The severity of the supply chain problems surprised the Bank of Canada

“The invasion of Ukraine intensified supply difficulties and raised commodity prices and inflation around the world.” (Photo: The Canadian Press)

The deputy central bank governor said, on Tuesday, that the severity and persistence of supply chain disruptions, which helped fuel the rising cost of living, surprised the Bank of Canada.

In a speech to Women in Capital Markets in Toronto, Carolyn Rogers noted that it has been difficult to get a clear vision of the future over the past two years.

“Problems that started in a few major products, such as microchips, have spread to a wide range of commodities,” Carolyn Rogers said in the prepared text of her speech released in Ottawa.

“The invasion of Ukraine intensified supply difficulties and raised commodity prices and inflation around the world.”

And now, Carolyn Rogers has continued, parts of China are undergoing new lockdowns, leading to new supply issues, shipping delays and uncertainty.

“These issues, we didn’t anticipate,” she said.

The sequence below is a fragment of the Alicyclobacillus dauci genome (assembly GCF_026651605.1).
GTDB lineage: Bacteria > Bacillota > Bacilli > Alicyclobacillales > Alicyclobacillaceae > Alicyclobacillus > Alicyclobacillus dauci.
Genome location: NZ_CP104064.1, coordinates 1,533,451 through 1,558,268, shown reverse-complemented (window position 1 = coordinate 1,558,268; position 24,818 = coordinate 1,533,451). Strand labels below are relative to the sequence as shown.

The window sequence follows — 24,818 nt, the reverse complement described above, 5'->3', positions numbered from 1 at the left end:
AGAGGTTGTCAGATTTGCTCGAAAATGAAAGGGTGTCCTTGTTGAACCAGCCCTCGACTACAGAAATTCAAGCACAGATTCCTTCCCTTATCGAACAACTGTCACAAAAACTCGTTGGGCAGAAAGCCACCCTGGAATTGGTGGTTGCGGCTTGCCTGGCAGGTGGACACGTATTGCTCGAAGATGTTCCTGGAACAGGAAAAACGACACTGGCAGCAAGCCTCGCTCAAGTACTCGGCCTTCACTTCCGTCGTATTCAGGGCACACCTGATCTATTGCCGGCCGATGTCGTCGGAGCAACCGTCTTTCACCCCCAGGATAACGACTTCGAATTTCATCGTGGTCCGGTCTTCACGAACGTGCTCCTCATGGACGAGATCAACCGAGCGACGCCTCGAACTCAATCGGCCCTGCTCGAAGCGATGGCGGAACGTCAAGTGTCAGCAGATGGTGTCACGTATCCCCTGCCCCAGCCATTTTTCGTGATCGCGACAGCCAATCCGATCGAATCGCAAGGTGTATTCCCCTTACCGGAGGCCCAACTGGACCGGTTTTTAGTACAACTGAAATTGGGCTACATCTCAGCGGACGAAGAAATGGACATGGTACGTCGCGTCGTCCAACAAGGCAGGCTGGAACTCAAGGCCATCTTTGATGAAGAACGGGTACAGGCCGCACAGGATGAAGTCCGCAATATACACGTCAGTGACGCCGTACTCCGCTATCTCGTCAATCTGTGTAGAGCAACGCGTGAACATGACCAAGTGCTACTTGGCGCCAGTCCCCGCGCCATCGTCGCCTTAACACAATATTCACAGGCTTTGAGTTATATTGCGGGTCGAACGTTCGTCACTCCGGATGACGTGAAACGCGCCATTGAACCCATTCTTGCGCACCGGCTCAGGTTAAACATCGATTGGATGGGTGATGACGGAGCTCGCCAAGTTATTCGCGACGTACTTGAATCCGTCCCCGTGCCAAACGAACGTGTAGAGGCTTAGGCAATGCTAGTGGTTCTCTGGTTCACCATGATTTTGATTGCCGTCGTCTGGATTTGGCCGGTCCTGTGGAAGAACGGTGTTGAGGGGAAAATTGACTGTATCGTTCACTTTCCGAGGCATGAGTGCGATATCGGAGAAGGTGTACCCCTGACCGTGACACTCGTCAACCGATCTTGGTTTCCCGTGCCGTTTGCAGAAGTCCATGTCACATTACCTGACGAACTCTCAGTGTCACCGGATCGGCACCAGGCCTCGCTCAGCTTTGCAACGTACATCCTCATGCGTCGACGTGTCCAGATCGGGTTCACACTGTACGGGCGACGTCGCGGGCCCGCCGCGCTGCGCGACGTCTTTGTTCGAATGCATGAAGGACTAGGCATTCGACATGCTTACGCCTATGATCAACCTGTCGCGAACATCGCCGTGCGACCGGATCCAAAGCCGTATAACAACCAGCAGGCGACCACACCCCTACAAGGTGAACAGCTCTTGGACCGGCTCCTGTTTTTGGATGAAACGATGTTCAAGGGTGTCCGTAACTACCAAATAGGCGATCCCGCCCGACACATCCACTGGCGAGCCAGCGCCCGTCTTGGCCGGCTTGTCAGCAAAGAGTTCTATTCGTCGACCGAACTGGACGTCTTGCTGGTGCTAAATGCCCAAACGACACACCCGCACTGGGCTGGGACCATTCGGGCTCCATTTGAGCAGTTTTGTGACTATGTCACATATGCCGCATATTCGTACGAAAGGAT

Supply chain turmoil has fueled inflation, which has reached its highest level in three decades.

The Bank of Canada raised its main interest rate target by half a percentage point last month, to 1.0%, and warned that more rate hikes would come as it seeks to bring inflation back to its 2.0% target.

Caroline Rogers emphasized the independence of the Bank of Canada in its decision-making.

“(The desire) for a public body independent of the banking sector and the political apparatus, whose responsibility is to direct the economy to serve the long-term interests of Canadians, is the basis for the creation of central banks,” he explained.

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Caroline Rogers noted that nearly 7% of inflation, which is spreading to more and more everyday items, has the effect of straining household budgets and straining businesses.

“High inflation in Canada and elsewhere is largely attributable to global pressures, including supply chain disruptions and rising commodity prices. But as the Canadian economy begins to heat up, we cannot allow demand to outpace supply too much or risk fueling inflation dramatically. Larger “.

The Bank of Canada has indicated that it expects inflation to average around 6% in the first half of the year and remain well above its 1-3% range for the rest of the year.

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